Sizzling online saga gets bigger, juicier

0 CommentsPrint E-mail Global Times, October 15, 2010
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More than 36 million hits, over 91 thousand responses over 890 web pages, the most popular name in search engines during the entire seven-day October holiday, Xiao Yueyue, and her startling personal details, have once again demonstrated that quaint, dark secrets have takers in the online community of any culture.

Writer of the post on Xiao Yueyue's unusual social behavior, Rong Rong has not just been able to draw in a mammoth response to the lurid details but has gone a step further by keeping the story untold, half-way. The urge to know what happened next in Yueyue's bizarre saga has kept up the intensity of the online searches.

How Yueyue shed off her clothes in an unknown hotel room in Shanghai with Rong Rong and a young man named Xiao W around, was hot, pot-boiler stuff that few could ignore.

Lu Xiaowen, deputy director of the Institute of Sociology, Shanghai Academy of Social Sciences, told the Global Times that people who follow the story so passionately may see some part of themselves in the role of Yueyue.

"Every one has a bright side and a dark side to his or her personality. People who try hard to keep the dark side tendencies under wrap in real life may feel released when reading Yueyue's story online," Lu said. "Thus in the virtual world, the more bizarre, ugly or disgusting the case is, the more likely it will attract the public's attention."

For seven consecutive days, readers online flocked to the posts on Yueyue and devoured the so-called "escapades of Yueyue" that Rong Rong let the world know. The original post titled as "Thanks to Such a Shocking Friend for Giving Me Such a Tragic National Day Holiday" on Tianya, was picked up by a bunch of online media, blog writers and online forums on the second day it was out. It also circulated on Sina Microblog, Mop, Renren, Baidu Baike and Douban.

As of today the key word "Xiao Yueyue" is the most frequent word web users type in the Baidu search engine, one of the top search engines in China. Netizens who are awed by Yueyue's unbelievable behaviors have even formed a virtual organization called "Worship Yue God Religion" on the Internet.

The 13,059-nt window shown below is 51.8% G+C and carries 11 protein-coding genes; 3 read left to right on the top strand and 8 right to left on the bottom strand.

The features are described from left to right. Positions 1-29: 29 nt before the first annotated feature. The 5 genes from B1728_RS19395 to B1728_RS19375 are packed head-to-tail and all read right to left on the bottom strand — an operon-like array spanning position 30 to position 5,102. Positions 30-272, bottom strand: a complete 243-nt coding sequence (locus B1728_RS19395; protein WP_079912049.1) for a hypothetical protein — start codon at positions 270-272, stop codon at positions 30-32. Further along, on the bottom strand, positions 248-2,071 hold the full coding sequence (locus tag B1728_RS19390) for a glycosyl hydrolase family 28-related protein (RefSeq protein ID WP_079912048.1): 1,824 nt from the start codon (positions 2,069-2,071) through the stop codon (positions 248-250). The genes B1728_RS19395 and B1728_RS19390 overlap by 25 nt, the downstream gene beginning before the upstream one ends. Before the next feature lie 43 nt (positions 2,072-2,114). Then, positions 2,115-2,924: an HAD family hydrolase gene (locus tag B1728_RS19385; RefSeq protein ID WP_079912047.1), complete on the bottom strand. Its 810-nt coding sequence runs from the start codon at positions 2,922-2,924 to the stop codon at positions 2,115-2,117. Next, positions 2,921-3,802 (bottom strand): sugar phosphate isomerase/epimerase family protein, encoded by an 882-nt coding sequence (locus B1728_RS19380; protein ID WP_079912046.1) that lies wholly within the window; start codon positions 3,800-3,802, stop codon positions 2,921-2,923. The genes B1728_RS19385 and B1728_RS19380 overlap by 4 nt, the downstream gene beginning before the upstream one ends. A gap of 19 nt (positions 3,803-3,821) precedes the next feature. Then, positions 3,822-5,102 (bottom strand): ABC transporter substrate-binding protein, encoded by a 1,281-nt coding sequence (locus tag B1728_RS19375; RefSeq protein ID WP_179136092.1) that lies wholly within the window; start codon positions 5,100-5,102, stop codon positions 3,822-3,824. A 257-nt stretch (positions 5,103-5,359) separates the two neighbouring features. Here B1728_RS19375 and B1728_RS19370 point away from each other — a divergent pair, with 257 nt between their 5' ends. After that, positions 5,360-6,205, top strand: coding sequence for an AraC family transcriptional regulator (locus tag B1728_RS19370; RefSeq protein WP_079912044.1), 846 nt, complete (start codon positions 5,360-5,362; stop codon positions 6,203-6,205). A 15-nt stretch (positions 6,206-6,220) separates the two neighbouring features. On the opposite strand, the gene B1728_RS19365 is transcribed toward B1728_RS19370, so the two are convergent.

If one goes by the post, Yueyue, a female visitor in Shanghai on October 3 indulged in a series of wayward and stupefying behavior. After Yueyue took off her clothes before her friends in a hotel room she began to eat banana peels saying they help lose weight.

Though "xiao" means little in Chinese, her weight, according to Rong Rong's post, is over 80 kilograms. Her story gets weirder when the three step out to tour Shanghai.

According to the post, Yueyue bought a bag of sexy bras and under wears in a supermarket near the hotel, and cried out loud in the store to the author that she would cut a hole in the purple underwear to make it sexier. Rong Rong stated she could not keep these odd happenings to herself and so posted them online.

This was just the beginning of this bizarre tale with unbelievable twists and turns. Yueyue became more and more appalling as the posts began to show up online. The story has not been concluded yet, however, it has attracted a huge number of people following and commenting on it.

Wei Wuhui, an expert in Internet communications from Shanghai Jiao Tong University, told the Global Times that Xiao Yueyue would not have been so popular had the writer put the entire story online in the first instance itself.

"The fact that the writer has not completed the story leaves time for her to respond to web users. And the interactions between the author and the reader attracts more viewers to this story," Wei said.

Huang Hui, professor of mass communications from Tongji University doubts that the whole case is just be a hoax initiated by a publicity team from the website.

"When Sister Furong got popular because of her unusual confidence in her figure in 2004, people realized that it is a good way to get popular by behaving differently. After that, more people who do not possess the quality to be a social celebrity opt to use the method to get known to the public," Huang said.

However, according to an online survey launched by Tianya, the majority do not care about the truth. About 76 percent of the 17,285 people who joined in the survey until last Sunday evening said they do not care if this tale is real or not; they were simply looking for some fun and that these posts helped some of them to stay away from boredom during the long holiday.

However, all the three professors interviewed by the Global Times believed that the Xiao Yueyue fever would not last long because web users change their points of interest fast. "Just like Brother Sharp or Sister Feng, Yueyue too will soon be forgotten by netizens," Lu said.

Meanwhile, one enthusiastic follower of Yueyue's saga has even produced a series of comics based on postings, and the comics too became instant craze among the viewers. Author Rong Rong is surprised that the comics came out so fast and that there came up even an explanation of the word "Xiao Yueyue" on the web encyclopedia, Baidu Baike, soon after the post was released.

According to Rong Rong, Yueyue was her high school classmate back in their home town in Wuhu, Anhui Province. The two had never met or contacted each other after their graduation. Rong Rong now works and lives in Shanghai. However, their mothers being old friends, Rong Rong's mother asked her daughter to take care of Yueyue during the holiday, and show her and another young man called Xiao W presumably Yueyue's boy friend around Shanghai.

What started off as an interesting sightseeing plan for Rong Rong is turning out to be shocking pages of crazy social behavior. Rong Rong continues to reveal and the story goes on.

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